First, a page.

Paradoxical Vocal Fold Motion (PVFM)
Bilateral injections of 3.75 MU botox into thyroarytenoid muscles.
Her voice remained severely breathy for 2 weeks and returned to baseline at 4 months after injections. She played the remainder of the soccer season with no issues.
It has been speculated the incidence of PVFM may be as high as 3% among collegiate athletes. A prospective evaluation of 167 patients diagnosed with intractable asthma showed that PVFM was the reason for treatment failure in 30% of cases. About one-third of patients exclusively exhibited PVFM; two-thirds suffered from both PVFM and asthma.
Conclusion: A healthcare professional with a high index of suspicion and an understanding of the signs and symptoms of PVFM can appropriately direct treatment.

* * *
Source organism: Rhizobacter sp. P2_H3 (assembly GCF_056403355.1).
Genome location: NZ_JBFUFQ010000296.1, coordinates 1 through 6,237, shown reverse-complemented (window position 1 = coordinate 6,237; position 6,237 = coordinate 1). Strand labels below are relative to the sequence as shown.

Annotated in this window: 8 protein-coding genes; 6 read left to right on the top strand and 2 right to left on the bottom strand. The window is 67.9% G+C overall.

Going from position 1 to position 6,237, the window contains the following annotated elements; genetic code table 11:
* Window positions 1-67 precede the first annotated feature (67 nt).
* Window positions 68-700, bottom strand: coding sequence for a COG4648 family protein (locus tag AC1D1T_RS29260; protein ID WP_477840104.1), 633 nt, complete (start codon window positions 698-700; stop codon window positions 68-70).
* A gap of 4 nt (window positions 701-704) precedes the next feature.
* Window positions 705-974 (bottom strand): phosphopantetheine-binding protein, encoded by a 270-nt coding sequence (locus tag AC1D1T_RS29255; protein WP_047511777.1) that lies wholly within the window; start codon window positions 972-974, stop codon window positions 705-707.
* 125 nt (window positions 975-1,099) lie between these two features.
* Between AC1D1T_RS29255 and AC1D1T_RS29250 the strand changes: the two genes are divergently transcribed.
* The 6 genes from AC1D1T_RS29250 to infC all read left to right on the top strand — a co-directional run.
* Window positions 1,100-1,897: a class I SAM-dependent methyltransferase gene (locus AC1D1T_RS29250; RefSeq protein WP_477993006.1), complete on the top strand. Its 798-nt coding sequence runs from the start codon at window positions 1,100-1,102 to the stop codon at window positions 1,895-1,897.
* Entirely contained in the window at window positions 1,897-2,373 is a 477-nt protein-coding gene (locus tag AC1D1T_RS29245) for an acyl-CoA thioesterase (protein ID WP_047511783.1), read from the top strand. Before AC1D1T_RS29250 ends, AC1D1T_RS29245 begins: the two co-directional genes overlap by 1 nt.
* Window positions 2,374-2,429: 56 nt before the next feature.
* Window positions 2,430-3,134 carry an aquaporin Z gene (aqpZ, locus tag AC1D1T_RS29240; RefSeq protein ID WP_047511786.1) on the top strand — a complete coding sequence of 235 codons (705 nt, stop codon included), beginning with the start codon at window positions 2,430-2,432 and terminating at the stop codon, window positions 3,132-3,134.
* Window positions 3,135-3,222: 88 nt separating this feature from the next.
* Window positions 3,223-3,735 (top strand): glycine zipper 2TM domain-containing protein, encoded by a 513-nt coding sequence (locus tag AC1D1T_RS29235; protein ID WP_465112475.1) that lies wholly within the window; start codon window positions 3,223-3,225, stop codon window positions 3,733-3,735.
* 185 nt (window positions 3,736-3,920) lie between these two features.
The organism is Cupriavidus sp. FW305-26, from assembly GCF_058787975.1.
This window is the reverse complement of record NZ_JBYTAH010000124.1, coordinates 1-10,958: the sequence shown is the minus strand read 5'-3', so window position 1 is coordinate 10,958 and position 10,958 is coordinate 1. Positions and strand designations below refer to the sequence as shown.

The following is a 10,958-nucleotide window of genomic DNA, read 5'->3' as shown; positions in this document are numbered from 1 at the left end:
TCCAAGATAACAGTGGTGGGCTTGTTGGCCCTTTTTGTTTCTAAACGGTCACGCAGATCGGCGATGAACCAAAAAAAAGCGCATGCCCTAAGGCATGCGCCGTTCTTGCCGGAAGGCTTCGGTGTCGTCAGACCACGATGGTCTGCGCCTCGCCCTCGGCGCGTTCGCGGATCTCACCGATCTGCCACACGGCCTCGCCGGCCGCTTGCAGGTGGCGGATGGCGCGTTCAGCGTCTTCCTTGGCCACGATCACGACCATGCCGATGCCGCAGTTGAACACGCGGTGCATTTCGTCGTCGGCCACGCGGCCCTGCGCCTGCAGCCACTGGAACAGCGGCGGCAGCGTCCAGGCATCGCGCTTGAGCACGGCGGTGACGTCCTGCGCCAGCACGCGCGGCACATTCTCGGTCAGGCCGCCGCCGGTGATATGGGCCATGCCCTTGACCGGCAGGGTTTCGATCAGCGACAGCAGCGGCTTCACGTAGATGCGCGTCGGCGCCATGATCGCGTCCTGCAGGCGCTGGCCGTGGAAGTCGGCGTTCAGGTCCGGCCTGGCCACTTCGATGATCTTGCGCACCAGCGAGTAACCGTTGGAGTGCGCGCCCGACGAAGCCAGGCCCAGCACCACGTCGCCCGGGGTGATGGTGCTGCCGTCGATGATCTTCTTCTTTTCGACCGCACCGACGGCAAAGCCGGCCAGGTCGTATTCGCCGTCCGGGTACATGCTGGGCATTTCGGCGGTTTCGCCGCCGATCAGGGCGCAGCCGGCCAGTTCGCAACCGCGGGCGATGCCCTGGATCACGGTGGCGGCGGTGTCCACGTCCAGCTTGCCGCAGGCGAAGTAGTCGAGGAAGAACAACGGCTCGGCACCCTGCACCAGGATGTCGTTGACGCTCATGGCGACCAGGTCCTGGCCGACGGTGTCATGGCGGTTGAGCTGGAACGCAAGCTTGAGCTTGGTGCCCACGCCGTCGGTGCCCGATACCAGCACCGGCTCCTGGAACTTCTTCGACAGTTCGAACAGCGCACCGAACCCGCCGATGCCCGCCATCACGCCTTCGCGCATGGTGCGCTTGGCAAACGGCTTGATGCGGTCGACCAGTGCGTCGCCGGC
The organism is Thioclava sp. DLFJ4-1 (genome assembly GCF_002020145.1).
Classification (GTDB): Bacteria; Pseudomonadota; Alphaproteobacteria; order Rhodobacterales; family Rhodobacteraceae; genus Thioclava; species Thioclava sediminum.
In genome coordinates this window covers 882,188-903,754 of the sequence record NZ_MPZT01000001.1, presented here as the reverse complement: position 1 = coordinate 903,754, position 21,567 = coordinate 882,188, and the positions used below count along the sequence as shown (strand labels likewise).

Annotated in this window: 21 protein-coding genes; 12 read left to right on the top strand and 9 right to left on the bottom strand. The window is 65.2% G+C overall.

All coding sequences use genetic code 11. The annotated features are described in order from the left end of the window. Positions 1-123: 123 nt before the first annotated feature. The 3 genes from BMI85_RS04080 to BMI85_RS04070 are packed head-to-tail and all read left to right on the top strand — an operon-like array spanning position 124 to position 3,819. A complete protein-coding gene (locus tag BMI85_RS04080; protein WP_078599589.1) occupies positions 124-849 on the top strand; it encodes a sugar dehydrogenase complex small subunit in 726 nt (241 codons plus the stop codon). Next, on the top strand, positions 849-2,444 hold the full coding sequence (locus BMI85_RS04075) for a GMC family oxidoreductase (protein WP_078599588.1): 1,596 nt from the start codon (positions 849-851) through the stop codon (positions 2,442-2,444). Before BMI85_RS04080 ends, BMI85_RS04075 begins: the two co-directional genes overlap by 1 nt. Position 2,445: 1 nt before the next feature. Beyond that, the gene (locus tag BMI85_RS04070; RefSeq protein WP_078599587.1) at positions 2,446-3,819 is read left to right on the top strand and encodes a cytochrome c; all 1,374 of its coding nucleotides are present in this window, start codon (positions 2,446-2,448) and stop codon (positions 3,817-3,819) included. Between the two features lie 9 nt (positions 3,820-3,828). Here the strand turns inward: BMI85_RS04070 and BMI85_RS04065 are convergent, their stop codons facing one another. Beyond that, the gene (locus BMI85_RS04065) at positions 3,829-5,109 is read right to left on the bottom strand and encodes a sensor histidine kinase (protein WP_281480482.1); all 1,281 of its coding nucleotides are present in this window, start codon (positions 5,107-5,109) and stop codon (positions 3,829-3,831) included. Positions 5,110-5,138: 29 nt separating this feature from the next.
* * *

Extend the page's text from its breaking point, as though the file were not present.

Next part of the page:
1.Hartnick C, Boseley M."Paradoxical Vocal Fold Motion." In: Sataloff, RT et al. Pediatric Voice Disorders. Pleural Publishing. 245-256.
2. Newsham KR, Klaben BK, Miller VJ, Saunders JE. Paradoxical vocal cord dysfunction: Management in athletes. J Athl Train 2002 Sept;37(3):325-328
3. Newman KB, Mason UG, Schmaling KB. Clinical features of vocal cord dysfunction. Am J Respir Crit Care Med 1995;152;1382-6
4. Sataloff RT (2005)."Respiratory Dysfunction." Professional voice - The Science and Art of Clinical Care, 3rd ed. Plural Publishing, Inc: San Diego, CA. 717-728
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